Rotz said the CDC could make smallpox vaccine available anywhere in the country within hours after being notified. The plan summary includes a priority list of groups who would be vaccinated in the case of an outbreak. Leading the list are close contacts of smallpox patients, followed by people exposed to the initial release of the virus (if identified early enough), household members of contacts, patients' medical care providers, laboratory personnel who handle specimens from patients, people involved in contact tracing or quarantine enforcement, and law enforcement personnel who interview suspected patients. The CDC director could decide to offer voluntary vaccination to other groups in support roles, including public health, emergency management, and law enforcement personnel.
The number of smallpox vaccine doses currently available in the United States is usually estimated at about 15 million. The possibility of diluting the vaccine to multiply the number of doses is currently being studied, and Donald A. Henderson, MD, said at Monday's briefing that early results indicate that the available doses can probably be diluted by a factor of 5 without sacrificing effectiveness.
"It looks very encouraging for 1 to 5, but with a little bit of a cushion for even 1 to 10," he said. "I think if a problem occurred today and we needed the vaccine, we'd be ready to go in 1 to 5 immediately." He said that in one study involving 77 individuals, the diluted vaccine induced a "take" in every case. Henderson, who led the smallpox eradication campaign in the 1960s and 1970s, is director of the Office of Public Health Preparedness in the federal Department of Health and Human Services (HHS).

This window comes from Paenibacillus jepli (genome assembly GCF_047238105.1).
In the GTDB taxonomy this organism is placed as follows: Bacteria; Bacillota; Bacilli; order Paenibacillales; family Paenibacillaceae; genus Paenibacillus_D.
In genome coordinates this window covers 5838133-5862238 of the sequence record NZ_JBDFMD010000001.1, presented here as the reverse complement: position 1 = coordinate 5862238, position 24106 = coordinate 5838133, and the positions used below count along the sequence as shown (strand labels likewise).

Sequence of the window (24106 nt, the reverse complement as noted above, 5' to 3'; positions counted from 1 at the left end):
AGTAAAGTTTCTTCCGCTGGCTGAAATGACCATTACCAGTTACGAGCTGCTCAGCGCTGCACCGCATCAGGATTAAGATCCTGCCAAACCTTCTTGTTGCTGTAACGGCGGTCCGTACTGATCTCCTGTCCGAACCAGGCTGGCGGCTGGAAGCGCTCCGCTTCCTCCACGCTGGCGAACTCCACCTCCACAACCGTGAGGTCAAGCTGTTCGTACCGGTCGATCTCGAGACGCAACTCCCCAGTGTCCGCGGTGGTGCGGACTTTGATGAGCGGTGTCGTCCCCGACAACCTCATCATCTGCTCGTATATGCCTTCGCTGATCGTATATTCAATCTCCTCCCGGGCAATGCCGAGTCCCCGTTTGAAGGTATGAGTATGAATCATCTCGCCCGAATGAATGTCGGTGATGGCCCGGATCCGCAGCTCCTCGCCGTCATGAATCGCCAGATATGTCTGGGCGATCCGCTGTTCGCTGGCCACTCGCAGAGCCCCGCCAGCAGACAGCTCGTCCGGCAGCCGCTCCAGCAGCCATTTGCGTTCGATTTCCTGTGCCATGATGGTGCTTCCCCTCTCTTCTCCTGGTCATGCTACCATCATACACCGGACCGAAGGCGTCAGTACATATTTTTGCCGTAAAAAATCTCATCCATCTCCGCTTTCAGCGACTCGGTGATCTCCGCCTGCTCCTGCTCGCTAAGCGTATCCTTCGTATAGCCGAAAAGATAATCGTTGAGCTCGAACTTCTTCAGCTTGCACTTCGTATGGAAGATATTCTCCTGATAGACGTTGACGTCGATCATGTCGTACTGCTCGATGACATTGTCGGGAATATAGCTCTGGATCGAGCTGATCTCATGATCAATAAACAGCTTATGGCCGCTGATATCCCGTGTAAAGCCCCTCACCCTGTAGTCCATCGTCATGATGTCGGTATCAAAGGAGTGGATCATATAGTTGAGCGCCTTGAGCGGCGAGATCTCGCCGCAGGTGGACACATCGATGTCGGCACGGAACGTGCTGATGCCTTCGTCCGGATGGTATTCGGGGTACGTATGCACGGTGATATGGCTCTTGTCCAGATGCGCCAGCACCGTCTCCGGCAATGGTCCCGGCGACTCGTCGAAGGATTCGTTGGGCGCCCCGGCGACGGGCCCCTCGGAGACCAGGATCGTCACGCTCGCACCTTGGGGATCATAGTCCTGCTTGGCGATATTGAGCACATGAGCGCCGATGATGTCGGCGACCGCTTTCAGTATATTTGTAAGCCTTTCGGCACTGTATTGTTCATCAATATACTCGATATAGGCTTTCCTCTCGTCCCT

The short supply of VIG is third on the plan's list of reasons for not doing mass vaccination campaigns. At Monday's briefing, Rotz said the CDC and the Department of Defense together have only enough VIG to treat about 600 adverse reactions. About one person per million vaccinated dies because of progressive vaccinia, postvaccinial encephalitis, or severe eczema vaccinatum, according to the plan summary.
In Monday's briefing, reporters pressed officials with questions about various types of smallpox exposure scenarios, such as an infected person going to a crowded baseball stadium or flying from New York to Los Angeles. Henderson explained that the disease has an incubation period of 10 to 12 days, during which the person "feels perfectly well and is not able to transmit infection." The person does not become infectious until he or she develops the rash, he said.
Henderson did not rule out the possibility of mass vaccination in a local area. "If you get a situation where, let's say, there are so many cases in a city that you can't do the contact tracing in the same way or as effectively or it's broader than that, you might very well . . . vaccinate the entire area, but you'd still try to keep putting more vaccine in the places where it's going to do the most good," he said.
In response to a question about how to predict the size of a smallpox outbreak, Henderson commented that the disease spreads much more easily in the winter. In cases of smallpox introduction in Europe between 1950 and 1972, he said, the disease was 5 to 10 times more likely to spread if it was introduced between November and April than was the case the rest of the year.
State and local health officials are being asked to evaluate the smallpox plan, identify any shortcomings they see, and examine how the plan fits with their own plans, CDC officials said.
CDC press release about the plan
Transcript of the CDC's Nov 26 press briefing on the plan